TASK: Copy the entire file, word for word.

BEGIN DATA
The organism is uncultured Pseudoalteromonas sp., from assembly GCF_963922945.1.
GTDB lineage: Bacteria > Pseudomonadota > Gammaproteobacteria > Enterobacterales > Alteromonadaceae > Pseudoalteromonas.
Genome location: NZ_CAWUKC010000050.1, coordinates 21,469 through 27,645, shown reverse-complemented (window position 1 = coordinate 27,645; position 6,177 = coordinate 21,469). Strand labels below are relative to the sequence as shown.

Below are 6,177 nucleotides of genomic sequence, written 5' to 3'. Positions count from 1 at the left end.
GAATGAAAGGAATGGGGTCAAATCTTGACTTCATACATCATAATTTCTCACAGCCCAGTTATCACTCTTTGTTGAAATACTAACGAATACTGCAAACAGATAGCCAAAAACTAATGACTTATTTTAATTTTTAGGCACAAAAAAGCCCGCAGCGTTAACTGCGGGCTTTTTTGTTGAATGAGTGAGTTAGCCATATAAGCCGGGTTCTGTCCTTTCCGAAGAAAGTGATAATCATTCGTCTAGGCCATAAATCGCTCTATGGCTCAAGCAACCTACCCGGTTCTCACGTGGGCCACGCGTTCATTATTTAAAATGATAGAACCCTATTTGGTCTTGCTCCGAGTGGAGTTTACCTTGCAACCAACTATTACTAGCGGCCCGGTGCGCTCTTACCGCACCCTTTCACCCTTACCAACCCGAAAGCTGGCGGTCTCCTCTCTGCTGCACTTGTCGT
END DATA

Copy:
The organism is uncultured Pseudoalteromonas sp., from assembly GCF_963922945.1.
GTDB lineage: Bacteria > Pseudomonadota > Gammaproteobacteria > Enterobacterales > Alteromonadaceae > Pseudoalteromonas.
Genome location: NZ_CAWUKC010000050.1, coordinates 21,469 through 27,645, shown reverse-complemented (window position 1 = coordinate 27,645; position 6,177 = coordinate 21,469). Strand labels below are relative to the sequence as shown.

Below are 6,177 nucleotides of genomic sequence, written 5' to 3'. Positions count from 1 at the left end.
GAATGAAAGGAATGGGGTCAAATCTTGACTTCATACATCATAATTTCTCACAGCCCAGTTATCACTCTTTGTTGAAATACTAACGAATACTGCAAACAGATAGCCAAAAACTAATGACTTATTTTAATTTTTAGGCACAAAAAAGCCCGCAGCGTTAACTGCGGGCTTTTTTGTTGAATGAGTGAGTTAGCCATATAAGCCGGGTTCTGTCCTTTCCGAAGAAAGTGATAATCATTCGTCTAGGCCATAAATCGCTCTATGGCTCAAGCAACCTACCCGGTTCTCACGTGGGCCACGCGTTCATTATTTAAAATGATAGAACCCTATTTGGTCTTGCTCCGAGTGGAGTTTACCTTGCAACCAACTATTACTAGCGGCCCGGTGCGCTCTTACCGCACCCTTTCACCCTTACCAACCCGAAAGCTGGCGGTCTCCTCTCTGCTGCACTTGTCGT